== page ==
Starwood CEO ditches desktop PC: I can be much more productive with my Apple iPad

“Starwood Hotels & Resorts Worldwide Inc. relocated to a new headquarters in Stamford, Conn., a few years ago. That gave Chief Executive Frits van Paasschen a chance to get rid of some clutter,” Steven Norton reports for The Wall Street Journal. “The first thing to go? His desktop computer. ‘I thought, you know what, I actually don’t use it,’ he said. Instead, he chose to go all mobile. ‘I do all of my work via mobile so essentially my office is wherever I go, and I can be much more productive.'”

“Mr. van Paasschen, 53 years old, is among a growing number of professionals to enter the post-PC world, ditching the desktop and turning to smartphones and tablets as primary work tools. The former Coors Brewing Co. chief relies on his Apple Inc. iPhone and iPad for work at home and the office,” Norton reports. “Eli Lilly & Co., for example, transitioned its entire sales team away from laptops over the past few years, deploying 18,000 iPads to help improve the way salespeople interact with busy doctors. Mike Meadows, Lilly’s vice president and chief technology officer, said the switch boosted productivity since the salespeople no longer had to fumble with bulky computers and poor battery life.”

“Chris Holdren, global SVP of Starwood Preferred Guest and Digital, has taken a note from his boss,” Norton reports. “His laptop permanently resides in his New York office. His iPad and iPhone keep him connected during the two-and-a-half-hour commute to work each day, and he no longer needs a PC to work on presentations. ‘Now I just use my iPad.'”

Read more in the full article here.

[Thanks to MacDailyNews Readers “Fred Mertz,” “Arline M.,” and “Dan K.” for the heads up.]


    1. Same reaction here. The guy is a fool to waste a full day a week of his life being transported to a workplace. That is 1/7 of his life, gone! He has a couple of choices. Find work closer to home or get a home closer to work.

      One question that pops out, if HQ moved to Stamford, why is IT still in Manhattan? And why is Starwood making executives out of people who are so dim as to be willing to spend their precious life commuting?

      1. His commute likely starts with a shower, breakfast, gets dressed, and stops along the way to shop….. After which he likely arrives 2.5 hours late for work. Then reverse the process, but leaves 2.5 hours early – Zero impact on life.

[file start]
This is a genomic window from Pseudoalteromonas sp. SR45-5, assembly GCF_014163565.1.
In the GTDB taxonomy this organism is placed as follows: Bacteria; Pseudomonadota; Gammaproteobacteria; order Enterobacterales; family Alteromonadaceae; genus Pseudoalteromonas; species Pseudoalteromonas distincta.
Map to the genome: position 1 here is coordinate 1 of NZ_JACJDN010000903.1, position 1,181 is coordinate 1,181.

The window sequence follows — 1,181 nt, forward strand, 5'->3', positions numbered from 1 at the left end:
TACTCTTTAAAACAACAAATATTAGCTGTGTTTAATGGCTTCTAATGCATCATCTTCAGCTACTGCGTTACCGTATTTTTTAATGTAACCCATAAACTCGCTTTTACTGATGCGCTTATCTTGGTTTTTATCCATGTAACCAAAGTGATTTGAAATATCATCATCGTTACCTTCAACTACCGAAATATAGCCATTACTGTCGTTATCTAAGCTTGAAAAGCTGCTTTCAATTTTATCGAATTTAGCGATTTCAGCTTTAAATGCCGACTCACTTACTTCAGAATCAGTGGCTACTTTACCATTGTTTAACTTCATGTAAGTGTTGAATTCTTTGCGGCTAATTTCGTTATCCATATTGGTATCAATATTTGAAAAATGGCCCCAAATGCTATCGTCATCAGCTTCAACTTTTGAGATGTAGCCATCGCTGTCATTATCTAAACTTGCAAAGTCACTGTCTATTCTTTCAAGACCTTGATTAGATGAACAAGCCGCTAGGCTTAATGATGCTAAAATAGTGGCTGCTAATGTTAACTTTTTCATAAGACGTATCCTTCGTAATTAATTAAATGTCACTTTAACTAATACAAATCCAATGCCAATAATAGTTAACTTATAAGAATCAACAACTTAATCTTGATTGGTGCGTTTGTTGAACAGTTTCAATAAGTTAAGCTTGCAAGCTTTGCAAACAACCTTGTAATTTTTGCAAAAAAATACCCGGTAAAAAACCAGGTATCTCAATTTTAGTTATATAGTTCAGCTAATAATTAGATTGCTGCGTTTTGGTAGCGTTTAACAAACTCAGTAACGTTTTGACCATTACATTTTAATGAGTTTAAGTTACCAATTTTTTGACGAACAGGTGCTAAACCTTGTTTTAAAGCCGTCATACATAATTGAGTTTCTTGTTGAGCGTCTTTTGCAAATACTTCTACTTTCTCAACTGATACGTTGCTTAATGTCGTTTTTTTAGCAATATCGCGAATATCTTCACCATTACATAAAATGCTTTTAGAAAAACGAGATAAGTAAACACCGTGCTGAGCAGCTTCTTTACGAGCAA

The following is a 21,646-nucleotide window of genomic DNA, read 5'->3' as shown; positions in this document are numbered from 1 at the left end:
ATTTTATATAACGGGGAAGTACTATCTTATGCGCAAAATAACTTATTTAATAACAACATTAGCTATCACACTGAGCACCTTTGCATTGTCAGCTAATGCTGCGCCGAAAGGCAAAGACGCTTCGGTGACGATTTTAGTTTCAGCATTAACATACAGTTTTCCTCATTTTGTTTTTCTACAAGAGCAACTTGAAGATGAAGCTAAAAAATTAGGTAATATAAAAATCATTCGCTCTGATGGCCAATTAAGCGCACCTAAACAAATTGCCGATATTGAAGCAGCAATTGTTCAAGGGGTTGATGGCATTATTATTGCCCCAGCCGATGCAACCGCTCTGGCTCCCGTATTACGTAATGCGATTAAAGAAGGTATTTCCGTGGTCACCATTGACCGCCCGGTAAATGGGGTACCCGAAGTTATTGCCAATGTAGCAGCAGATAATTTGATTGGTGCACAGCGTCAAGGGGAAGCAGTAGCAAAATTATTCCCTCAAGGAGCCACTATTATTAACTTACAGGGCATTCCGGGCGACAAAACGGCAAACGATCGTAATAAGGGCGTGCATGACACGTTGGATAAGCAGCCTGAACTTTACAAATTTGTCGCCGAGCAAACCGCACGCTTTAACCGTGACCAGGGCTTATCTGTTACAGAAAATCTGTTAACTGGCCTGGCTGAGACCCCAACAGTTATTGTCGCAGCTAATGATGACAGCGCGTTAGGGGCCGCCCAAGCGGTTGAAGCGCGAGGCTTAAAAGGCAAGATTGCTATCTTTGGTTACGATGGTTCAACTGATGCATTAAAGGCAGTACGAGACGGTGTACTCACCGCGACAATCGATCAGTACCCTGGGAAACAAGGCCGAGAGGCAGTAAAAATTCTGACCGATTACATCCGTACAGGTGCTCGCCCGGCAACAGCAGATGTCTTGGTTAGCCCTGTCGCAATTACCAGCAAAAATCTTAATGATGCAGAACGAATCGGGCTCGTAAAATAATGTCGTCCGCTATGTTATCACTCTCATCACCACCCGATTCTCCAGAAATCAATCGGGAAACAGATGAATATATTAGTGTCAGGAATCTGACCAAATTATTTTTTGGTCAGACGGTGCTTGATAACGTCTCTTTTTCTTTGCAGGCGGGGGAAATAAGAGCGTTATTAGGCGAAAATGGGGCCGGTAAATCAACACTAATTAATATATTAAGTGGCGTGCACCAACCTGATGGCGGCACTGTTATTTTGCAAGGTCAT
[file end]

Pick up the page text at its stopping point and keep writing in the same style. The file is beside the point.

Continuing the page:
2. Many people I know who work in Central London but live way outside of it because on the weekends, they get to enjoy a massive 6 bedroom mansion, multiple garages and cars, maybe even an acre or two of personal fields where they could even raise a pony for the kids. Life isn’t all about the buzz and excitement of inner city urban lifestyle. The kids enjoy a nicer school environment and while the 2hr commute is fatiguing for the breadwinner, they all say it’s worth it when the weekend comes 🙂

        1. It is an individual decision and will be different depending on where one lives. I’m sure I came from an American perspective in my comment, with the attendant assumption that the commute was by car, which is our norm. Spending an hour or two riding a train out of London is going to be a different experience from that. (Hope I’m not overly romanticizing life in England)

          But you can have a life with less acreage or less money. Who wants to inflict less time on themselves, since you never know just how much you have? I’m just promoting mindful decisions, rather than trying to out-tech a basically bad work situation.

          Still, using an iPad for work would be a tempting way to compensate.

    2. I can sort of understand that commute — Stamford is a bit of a reach to enjoy the peaceful suburbs, but I remember when I lived in the South Bronx near Yankee Stadium it would take me 45 minutes on a good day to take the subway to Grand Central in Midtown. Commuting into Manhattan from anywhere stinks on ice. Thank goodness I married into a nice location on the Upper East Side!

    1. Apple & mobile iOS enterprise is now the ticket for more productive business. Clunktastic Windows, more and more not so much.

      It’s funny how just looking at the Windows UI just “makes me wanna barf!” I think at this point the over-familiarity of dreck Windows staring them in the face also comes into play for executives as “been there, done that, tired of it.” These new tools I think give them a true feeling of progressing.

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